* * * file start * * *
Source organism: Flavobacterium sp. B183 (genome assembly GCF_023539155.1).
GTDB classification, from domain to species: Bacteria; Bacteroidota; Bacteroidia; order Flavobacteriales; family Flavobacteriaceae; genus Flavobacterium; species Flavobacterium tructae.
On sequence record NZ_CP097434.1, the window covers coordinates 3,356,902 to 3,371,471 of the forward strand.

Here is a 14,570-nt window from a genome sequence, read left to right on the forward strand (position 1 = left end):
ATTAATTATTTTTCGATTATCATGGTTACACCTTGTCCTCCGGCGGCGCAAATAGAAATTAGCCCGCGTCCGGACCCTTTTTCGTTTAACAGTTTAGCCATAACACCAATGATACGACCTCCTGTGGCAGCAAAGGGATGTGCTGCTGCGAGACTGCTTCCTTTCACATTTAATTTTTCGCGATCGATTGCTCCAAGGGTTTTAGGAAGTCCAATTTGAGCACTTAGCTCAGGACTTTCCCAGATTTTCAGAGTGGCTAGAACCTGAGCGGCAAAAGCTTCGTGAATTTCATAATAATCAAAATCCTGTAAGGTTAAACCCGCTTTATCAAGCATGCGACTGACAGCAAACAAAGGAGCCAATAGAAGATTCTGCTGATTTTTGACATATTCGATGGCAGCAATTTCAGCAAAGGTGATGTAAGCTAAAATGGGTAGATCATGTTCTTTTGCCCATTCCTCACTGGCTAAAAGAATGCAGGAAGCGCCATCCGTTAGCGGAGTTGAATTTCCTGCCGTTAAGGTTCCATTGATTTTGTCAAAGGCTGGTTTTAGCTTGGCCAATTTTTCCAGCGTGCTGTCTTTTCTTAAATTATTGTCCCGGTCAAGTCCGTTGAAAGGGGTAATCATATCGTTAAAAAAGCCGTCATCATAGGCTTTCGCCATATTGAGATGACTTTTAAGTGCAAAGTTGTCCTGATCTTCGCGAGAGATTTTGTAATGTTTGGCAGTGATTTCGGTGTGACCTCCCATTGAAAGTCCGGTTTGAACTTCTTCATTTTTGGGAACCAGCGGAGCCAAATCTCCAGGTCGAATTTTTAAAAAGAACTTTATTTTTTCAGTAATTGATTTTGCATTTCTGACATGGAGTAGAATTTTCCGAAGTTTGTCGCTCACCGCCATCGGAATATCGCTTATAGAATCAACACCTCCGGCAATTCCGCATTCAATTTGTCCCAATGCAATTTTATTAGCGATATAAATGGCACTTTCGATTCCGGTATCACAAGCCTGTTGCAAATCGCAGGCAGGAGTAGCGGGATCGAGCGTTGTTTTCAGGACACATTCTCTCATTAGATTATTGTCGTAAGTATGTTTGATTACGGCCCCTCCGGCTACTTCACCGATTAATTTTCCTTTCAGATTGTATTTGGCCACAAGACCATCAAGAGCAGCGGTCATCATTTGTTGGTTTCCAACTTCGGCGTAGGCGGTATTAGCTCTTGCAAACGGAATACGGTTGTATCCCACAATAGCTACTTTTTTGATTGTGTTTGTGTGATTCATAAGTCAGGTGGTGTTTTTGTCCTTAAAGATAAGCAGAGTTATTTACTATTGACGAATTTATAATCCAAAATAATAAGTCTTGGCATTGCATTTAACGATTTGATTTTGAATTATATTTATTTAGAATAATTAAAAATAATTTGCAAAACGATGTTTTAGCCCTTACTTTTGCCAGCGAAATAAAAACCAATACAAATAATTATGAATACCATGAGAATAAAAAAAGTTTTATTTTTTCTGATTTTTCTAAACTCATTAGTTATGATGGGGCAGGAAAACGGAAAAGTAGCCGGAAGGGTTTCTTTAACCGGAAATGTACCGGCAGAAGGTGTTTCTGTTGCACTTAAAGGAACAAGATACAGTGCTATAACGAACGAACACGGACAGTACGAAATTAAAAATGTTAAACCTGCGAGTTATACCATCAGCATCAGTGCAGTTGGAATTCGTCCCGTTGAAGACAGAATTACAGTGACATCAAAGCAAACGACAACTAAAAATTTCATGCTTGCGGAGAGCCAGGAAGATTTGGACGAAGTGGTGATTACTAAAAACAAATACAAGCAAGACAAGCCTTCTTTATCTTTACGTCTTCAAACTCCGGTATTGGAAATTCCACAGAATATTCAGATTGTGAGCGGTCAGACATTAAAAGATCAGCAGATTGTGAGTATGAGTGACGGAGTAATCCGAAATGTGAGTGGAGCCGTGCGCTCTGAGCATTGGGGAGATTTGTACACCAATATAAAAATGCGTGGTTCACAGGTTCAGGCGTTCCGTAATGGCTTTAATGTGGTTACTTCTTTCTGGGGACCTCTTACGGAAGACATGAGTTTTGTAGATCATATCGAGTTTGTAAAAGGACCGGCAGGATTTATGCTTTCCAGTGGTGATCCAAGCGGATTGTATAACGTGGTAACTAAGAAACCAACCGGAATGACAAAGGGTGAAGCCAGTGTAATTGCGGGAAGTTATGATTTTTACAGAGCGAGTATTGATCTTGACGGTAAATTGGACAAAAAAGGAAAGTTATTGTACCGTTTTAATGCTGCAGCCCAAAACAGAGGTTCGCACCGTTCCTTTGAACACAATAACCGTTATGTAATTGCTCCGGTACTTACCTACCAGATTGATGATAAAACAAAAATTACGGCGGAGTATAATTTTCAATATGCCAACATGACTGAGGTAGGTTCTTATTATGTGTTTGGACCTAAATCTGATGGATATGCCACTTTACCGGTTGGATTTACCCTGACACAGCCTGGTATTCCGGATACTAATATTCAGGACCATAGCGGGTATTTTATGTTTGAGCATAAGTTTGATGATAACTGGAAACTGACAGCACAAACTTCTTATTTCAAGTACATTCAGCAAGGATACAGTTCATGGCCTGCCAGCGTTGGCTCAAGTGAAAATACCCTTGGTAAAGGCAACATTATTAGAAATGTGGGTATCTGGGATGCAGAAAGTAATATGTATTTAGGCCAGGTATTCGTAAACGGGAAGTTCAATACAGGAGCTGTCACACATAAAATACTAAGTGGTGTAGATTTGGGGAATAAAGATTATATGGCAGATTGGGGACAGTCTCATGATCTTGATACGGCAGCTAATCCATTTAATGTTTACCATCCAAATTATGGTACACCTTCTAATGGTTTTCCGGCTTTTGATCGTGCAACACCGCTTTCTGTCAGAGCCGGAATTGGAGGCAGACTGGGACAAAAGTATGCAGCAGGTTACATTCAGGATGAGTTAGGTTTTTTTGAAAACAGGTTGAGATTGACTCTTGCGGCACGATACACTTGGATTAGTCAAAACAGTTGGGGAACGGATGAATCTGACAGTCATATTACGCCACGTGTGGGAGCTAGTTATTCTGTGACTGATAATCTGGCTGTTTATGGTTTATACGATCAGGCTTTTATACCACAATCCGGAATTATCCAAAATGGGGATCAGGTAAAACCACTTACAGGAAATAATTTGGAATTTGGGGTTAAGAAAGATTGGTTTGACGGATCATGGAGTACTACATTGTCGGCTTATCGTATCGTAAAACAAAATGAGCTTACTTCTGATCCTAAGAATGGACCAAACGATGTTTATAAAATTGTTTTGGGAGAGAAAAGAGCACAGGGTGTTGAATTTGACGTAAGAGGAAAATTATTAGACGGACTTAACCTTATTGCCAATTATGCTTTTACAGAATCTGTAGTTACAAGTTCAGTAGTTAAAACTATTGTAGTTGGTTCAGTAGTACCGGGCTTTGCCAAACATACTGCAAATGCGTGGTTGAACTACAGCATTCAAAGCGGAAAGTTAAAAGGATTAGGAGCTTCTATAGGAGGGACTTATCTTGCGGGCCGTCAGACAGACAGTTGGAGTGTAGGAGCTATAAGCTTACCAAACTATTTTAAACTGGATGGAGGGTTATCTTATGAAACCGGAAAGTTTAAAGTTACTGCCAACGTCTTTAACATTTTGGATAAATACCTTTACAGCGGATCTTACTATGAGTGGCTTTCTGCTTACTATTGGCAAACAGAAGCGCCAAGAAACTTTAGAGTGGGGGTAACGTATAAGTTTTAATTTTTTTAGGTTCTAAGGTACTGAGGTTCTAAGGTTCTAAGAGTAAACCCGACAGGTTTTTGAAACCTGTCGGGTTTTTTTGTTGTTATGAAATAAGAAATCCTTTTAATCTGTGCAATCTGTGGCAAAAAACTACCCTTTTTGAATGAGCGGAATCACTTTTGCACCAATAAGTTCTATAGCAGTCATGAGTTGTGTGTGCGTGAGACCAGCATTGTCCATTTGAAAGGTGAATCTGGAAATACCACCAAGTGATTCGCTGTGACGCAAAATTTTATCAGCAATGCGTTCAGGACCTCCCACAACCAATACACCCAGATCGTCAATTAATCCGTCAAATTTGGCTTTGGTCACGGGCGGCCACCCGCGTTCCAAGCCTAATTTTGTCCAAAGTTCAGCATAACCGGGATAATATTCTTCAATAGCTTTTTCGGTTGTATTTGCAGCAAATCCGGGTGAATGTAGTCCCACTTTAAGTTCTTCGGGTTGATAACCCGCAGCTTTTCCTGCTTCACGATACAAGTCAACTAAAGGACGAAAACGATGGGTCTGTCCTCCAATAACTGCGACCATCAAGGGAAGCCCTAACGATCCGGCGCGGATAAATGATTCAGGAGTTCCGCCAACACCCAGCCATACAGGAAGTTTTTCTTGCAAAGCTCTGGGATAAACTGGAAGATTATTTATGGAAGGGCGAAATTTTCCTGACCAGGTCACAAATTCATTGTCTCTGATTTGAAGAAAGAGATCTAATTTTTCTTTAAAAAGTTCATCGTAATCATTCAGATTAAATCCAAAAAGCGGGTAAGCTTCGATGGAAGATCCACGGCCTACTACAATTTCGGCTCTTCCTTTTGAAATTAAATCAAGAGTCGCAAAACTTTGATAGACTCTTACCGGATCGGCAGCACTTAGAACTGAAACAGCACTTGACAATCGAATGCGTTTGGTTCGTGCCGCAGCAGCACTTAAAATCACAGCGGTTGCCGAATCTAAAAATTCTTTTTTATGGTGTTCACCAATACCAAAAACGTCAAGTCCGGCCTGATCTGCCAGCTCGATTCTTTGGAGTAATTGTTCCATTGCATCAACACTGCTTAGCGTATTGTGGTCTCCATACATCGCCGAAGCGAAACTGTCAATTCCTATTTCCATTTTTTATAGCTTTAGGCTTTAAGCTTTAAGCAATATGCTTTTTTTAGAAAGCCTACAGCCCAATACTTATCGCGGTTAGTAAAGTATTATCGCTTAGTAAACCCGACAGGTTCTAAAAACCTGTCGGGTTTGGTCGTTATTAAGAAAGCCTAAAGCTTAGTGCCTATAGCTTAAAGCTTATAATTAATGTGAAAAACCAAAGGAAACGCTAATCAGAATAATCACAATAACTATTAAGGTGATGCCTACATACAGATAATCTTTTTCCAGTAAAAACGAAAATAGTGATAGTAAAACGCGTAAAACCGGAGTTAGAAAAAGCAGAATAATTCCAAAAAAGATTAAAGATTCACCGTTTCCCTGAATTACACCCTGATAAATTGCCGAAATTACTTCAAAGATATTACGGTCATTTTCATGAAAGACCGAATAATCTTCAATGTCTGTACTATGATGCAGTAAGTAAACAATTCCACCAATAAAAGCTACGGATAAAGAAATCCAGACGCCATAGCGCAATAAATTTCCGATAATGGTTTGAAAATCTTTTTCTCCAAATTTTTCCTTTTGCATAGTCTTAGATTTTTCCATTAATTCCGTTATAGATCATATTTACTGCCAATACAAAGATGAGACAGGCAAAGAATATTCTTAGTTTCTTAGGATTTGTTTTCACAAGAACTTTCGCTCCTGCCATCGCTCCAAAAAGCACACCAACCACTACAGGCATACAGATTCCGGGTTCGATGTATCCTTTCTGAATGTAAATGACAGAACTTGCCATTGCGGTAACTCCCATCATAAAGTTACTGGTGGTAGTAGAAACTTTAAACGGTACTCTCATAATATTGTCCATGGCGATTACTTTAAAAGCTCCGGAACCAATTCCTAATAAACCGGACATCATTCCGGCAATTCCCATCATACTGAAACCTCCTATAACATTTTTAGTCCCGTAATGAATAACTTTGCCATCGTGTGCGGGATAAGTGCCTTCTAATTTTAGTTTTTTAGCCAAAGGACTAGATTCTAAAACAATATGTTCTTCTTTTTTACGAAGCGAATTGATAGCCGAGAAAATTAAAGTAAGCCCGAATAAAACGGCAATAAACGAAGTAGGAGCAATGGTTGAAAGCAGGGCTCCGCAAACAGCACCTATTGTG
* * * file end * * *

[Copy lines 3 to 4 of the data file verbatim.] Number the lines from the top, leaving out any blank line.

On sequence record NZ_CP097434.1, the window covers coordinates 3,356,902 to 3,371,471 of the forward strand.

Here is a 14,570-nt window from a genome sequence, read left to right on the forward strand (position 1 = left end):